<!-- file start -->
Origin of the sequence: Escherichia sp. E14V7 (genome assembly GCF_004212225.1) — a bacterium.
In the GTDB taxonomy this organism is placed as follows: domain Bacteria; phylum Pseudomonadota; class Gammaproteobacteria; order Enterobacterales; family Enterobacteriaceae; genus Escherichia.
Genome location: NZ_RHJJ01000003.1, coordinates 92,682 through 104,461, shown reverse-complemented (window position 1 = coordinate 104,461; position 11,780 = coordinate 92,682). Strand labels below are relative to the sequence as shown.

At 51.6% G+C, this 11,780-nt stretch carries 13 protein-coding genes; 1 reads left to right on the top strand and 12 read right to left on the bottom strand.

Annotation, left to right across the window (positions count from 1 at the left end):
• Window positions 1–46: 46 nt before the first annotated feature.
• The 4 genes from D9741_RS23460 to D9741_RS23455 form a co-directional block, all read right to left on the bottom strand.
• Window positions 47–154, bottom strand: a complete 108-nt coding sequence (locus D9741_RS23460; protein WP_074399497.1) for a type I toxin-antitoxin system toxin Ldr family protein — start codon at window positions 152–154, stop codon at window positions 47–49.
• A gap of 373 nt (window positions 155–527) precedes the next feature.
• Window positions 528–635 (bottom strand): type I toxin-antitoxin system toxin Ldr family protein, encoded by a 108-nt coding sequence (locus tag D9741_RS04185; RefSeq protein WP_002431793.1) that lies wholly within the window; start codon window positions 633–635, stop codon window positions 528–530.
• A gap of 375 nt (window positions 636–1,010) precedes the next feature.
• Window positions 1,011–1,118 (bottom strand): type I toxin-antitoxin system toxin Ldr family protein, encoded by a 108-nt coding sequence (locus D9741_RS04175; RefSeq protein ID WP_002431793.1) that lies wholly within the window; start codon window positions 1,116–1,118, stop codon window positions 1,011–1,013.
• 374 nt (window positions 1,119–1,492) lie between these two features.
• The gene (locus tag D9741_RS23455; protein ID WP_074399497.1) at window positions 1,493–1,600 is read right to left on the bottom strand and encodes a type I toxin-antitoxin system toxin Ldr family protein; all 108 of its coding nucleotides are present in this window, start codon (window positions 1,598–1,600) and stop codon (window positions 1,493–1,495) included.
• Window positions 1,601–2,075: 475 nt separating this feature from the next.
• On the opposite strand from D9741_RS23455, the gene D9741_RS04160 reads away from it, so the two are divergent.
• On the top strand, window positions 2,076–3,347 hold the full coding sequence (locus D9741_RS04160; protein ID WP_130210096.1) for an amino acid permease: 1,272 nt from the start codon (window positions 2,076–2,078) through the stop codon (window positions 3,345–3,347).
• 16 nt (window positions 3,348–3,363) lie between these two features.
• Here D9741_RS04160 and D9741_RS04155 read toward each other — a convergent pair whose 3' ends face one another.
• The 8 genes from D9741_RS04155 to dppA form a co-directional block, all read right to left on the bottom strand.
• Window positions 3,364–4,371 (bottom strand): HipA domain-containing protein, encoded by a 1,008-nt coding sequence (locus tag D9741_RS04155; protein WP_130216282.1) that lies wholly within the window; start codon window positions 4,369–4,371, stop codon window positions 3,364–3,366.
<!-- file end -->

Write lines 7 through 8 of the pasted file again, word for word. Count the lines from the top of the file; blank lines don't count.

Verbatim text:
• The 4 genes from D9741_RS23460 to D9741_RS23455 form a co-directional block, all read right to left on the bottom strand.
• Window positions 47–154, bottom strand: a complete 108-nt coding sequence (locus D9741_RS23460; protein WP_074399497.1) for a type I toxin-antitoxin system toxin Ldr family protein — start codon at window positions 152–154, stop codon at window positions 47–49.